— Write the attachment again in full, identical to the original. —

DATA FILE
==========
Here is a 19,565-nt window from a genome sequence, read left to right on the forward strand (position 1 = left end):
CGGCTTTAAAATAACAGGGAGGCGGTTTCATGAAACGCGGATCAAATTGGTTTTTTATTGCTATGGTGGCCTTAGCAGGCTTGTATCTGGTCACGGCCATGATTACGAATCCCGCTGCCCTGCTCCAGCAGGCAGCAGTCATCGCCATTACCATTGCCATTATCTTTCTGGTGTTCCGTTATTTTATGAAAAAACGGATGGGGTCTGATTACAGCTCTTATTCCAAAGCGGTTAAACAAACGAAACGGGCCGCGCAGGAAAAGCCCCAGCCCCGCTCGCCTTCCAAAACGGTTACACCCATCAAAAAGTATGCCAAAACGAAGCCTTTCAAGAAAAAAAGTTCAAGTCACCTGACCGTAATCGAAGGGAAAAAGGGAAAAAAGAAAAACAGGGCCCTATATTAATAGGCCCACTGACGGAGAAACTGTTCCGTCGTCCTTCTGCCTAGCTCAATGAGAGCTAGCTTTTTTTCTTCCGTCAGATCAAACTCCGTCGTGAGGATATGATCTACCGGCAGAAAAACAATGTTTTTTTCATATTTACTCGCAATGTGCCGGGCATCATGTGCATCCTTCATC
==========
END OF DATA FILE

Here is a 19,565-nt window from a genome sequence, read left to right on the forward strand (position 1 = left end):
CGGCTTTAAAATAACAGGGAGGCGGTTTCATGAAACGCGGATCAAATTGGTTTTTTATTGCTATGGTGGCCTTAGCAGGCTTGTATCTGGTCACGGCCATGATTACGAATCCCGCTGCCCTGCTCCAGCAGGCAGCAGTCATCGCCATTACCATTGCCATTATCTTTCTGGTGTTCCGTTATTTTATGAAAAAACGGATGGGGTCTGATTACAGCTCTTATTCCAAAGCGGTTAAACAAACGAAACGGGCCGCGCAGGAAAAGCCCCAGCCCCGCTCGCCTTCCAAAACGGTTACACCCATCAAAAAGTATGCCAAAACGAAGCCTTTCAAGAAAAAAAGTTCAAGTCACCTGACCGTAATCGAAGGGAAAAAGGGAAAAAAGAAAAACAGGGCCCTATATTAATAGGCCCACTGACGGAGAAACTGTTCCGTCGTCCTTCTGCCTAGCTCAATGAGAGCTAGCTTTTTTTCTTCCGTCAGATCAAACTCCGTCGTGAGGATATGATCTACCGGCAGAAAAACAATGTTTTTTTCATATTTACTCGCAATGTGCCGGGCATCATGTGCATCCTTCATC